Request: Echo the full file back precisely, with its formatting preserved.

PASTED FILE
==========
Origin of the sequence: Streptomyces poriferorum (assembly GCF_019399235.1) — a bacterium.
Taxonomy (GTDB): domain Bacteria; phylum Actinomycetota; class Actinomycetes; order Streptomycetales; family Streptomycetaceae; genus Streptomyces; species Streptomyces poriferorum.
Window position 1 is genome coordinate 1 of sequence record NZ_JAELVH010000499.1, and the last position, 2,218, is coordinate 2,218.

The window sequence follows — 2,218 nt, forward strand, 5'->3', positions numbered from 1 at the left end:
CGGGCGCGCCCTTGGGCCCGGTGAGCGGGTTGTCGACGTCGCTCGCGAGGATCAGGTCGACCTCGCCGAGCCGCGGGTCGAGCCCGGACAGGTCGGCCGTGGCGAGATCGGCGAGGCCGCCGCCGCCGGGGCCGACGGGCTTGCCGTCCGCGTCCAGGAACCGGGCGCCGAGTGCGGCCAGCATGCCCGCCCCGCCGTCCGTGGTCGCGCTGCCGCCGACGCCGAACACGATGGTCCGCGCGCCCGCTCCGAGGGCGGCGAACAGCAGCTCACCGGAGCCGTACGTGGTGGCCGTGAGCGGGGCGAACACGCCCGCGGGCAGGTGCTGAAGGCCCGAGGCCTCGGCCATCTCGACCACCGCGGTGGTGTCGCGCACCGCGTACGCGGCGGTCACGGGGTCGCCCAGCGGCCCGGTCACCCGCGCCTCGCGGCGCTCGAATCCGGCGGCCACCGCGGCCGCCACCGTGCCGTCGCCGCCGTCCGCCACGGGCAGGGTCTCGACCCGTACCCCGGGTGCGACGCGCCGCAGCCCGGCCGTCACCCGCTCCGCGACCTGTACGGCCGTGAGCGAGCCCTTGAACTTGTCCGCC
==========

Origin of the sequence: Streptomyces poriferorum (assembly GCF_019399235.1) — a bacterium.
Taxonomy (GTDB): domain Bacteria; phylum Actinomycetota; class Actinomycetes; order Streptomycetales; family Streptomycetaceae; genus Streptomyces; species Streptomyces poriferorum.
Window position 1 is genome coordinate 1 of sequence record NZ_JAELVH010000499.1, and the last position, 2,218, is coordinate 2,218.

The window sequence follows — 2,218 nt, forward strand, 5'->3', positions numbered from 1 at the left end:
CGGGCGCGCCCTTGGGCCCGGTGAGCGGGTTGTCGACGTCGCTCGCGAGGATCAGGTCGACCTCGCCGAGCCGCGGGTCGAGCCCGGACAGGTCGGCCGTGGCGAGATCGGCGAGGCCGCCGCCGCCGGGGCCGACGGGCTTGCCGTCCGCGTCCAGGAACCGGGCGCCGAGTGCGGCCAGCATGCCCGCCCCGCCGTCCGTGGTCGCGCTGCCGCCGACGCCGAACACGATGGTCCGCGCGCCCGCTCCGAGGGCGGCGAACAGCAGCTCACCGGAGCCGTACGTGGTGGCCGTGAGCGGGGCGAACACGCCCGCGGGCAGGTGCTGAAGGCCCGAGGCCTCGGCCATCTCGACCACCGCGGTGGTGTCGCGCACCGCGTACGCGGCGGTCACGGGGTCGCCCAGCGGCCCGGTCACCCGCGCCTCGCGGCGCTCGAATCCGGCGGCCACCGCGGCCGCCACCGTGCCGTCGCCGCCGTCCGCCACGGGCAGGGTCTCGACCCGTACCCCGGGTGCGACGCGCCGCAGCCCGGCCGTCACCCGCTCCGCGACCTGTACGGCCGTGAGCGAGCCCTTGAACTTGTCCGCC